I went to see Captain Marvel earlier this year. I’m not sure whether I would have done were it not to make sense of things in the then-upcoming ‘Avengers: Endgame’. And I’m guessing I’m not the only person to have been swallowed up in this Marvel Cinematic Universe.

One scene really struck me, not for its brilliance, but because of its warm, nostalgic tone. It left me feeling wistful, and almost homesick. When our central character comes crashing to Earth, the film cleverly and whimsically establishes the ‘when’ and, much more poignantly, the ‘where’ by having her land in a vast Blockbuster video store. Here, as expected were thousands of VHS cassettes neatly arranged in aisles, grouped into categories, scattered with life-sized cardboard cut-outs – it was all so evocative I was instantly right there again, as if I’d travelled back in time myself.

I must have made countless trips in the 80s and 90s to video stores, first with my dad, and then with friends, choosing films to watch. After VHS cassettes came DVDs, then Blu-rays; then the stores closed as we started online ordering of DVDs for hire through the post – how ludicrously ancient that sounds now! – and now, cable and streaming services provide far more convenient, and instant access to movies. (Remarkably, there does remain one single Blockbuster store – in the USA, of course.)

Back then, in the 90s, some people said cinema would die – but then came the launch of Lord of the Rings, the Matrix trilogy, Harry Potter, Avatar, and Star Wars Reborn – so now cinema is as big and bold and profitable as ever. Just ten years ago, no-one had ever tried to do what Marvel has – to make a huge, connected, but diverse franchise. No-one knew if it could work. But now, I can’t really imagine movies without it.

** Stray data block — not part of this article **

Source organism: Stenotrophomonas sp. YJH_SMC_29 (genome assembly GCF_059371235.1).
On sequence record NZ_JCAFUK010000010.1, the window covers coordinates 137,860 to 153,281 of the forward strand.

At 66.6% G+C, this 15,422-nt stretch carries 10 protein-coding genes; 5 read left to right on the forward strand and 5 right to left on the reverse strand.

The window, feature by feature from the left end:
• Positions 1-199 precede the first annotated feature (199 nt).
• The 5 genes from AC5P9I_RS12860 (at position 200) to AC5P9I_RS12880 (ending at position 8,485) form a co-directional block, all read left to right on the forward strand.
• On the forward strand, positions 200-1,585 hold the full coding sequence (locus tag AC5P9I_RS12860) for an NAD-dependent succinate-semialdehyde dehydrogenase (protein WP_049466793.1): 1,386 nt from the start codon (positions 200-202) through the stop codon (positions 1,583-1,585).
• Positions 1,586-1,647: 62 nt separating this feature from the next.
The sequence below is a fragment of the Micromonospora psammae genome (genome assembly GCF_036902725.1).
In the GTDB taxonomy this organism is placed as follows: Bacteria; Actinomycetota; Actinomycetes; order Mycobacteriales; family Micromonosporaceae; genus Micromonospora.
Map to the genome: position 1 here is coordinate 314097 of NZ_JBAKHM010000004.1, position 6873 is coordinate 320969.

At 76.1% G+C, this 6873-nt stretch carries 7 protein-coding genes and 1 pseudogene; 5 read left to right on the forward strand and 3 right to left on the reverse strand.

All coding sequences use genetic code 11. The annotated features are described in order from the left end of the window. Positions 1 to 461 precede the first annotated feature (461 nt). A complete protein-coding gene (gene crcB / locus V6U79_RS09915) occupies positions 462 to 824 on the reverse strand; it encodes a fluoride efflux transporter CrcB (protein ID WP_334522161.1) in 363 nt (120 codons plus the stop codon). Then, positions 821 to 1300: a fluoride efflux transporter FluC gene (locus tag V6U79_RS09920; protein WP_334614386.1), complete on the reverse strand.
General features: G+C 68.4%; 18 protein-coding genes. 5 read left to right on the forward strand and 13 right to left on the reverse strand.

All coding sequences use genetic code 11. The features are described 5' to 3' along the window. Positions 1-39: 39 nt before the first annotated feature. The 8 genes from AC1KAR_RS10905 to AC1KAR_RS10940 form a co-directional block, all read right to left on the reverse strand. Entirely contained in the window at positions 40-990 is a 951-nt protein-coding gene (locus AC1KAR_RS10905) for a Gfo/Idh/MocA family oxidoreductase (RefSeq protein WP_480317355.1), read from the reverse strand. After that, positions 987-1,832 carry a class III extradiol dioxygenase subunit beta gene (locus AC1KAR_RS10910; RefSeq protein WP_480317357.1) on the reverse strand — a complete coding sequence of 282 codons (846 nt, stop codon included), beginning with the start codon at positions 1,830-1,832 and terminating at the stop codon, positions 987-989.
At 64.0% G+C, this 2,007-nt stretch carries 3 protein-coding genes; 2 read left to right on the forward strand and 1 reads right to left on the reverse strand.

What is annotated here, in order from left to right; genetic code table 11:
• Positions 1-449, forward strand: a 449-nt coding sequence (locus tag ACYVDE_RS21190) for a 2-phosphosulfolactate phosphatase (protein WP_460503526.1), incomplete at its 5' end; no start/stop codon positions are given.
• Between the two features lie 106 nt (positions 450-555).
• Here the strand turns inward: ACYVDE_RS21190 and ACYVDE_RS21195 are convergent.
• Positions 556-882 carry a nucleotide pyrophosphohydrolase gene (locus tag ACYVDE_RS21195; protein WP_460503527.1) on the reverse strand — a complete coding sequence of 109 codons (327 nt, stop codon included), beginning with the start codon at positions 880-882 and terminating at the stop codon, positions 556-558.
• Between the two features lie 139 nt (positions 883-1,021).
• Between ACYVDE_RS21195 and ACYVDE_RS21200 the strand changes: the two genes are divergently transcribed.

I suspect that no technology can kill cinema, or the business of people flocking to see the latest movie blockbuster, because there’s something so essentially human about the whole experience. For most of our history, as long as there has been spoken language, when the day’s work is done, and the sun is set, we, homo sapiens, have gathered around a fire with food, for warmth, comfort, and company, and have listened to stories.

Cinema is just the latest evocation of this. We are drawn by the light of the projected image, flickering like the flames of the campfire; and the throng of the audience around us makes us feel part of something bigger – like we belong. The joy of closing out the daily bustle of life and giving ourselves to a narrative, sharing an emotional journey with friends and strangers, is so significant, I can’t imagine there’s a human culture that doesn’t do it.

All this is precisely why we have a film club here at The Canbury Hub. Watching movies together is something humans are wired for, and we want to make sure that some of the movies we watch, and the messages and meanings they bring, are good, rich, satisfying and life-affirming. We also want to make it possible for those who have no-one to go to the cinema with, or who want to talk or think more deeply about movies, to enjoy being part of a social group where we snack, watch together, and then spend a little time sucking the marrow out of what we’ve just seen.

Everyone is welcome to come along. Why not join us for our annual Summer Film Festival later in August. The festival will include a family-friendly film special in the afternoon, followed by some delicious fresh barbecue, and then the fun and artistry of the Coen Brothers’ ‘O brother, where art thou?’, a sepia-tinted Kentucky Bluegrass musical riff on Homer’s Odyssey (not that you’d notice).

Check out canburyfilm.club for more details on what’s coming up.

06 August 2019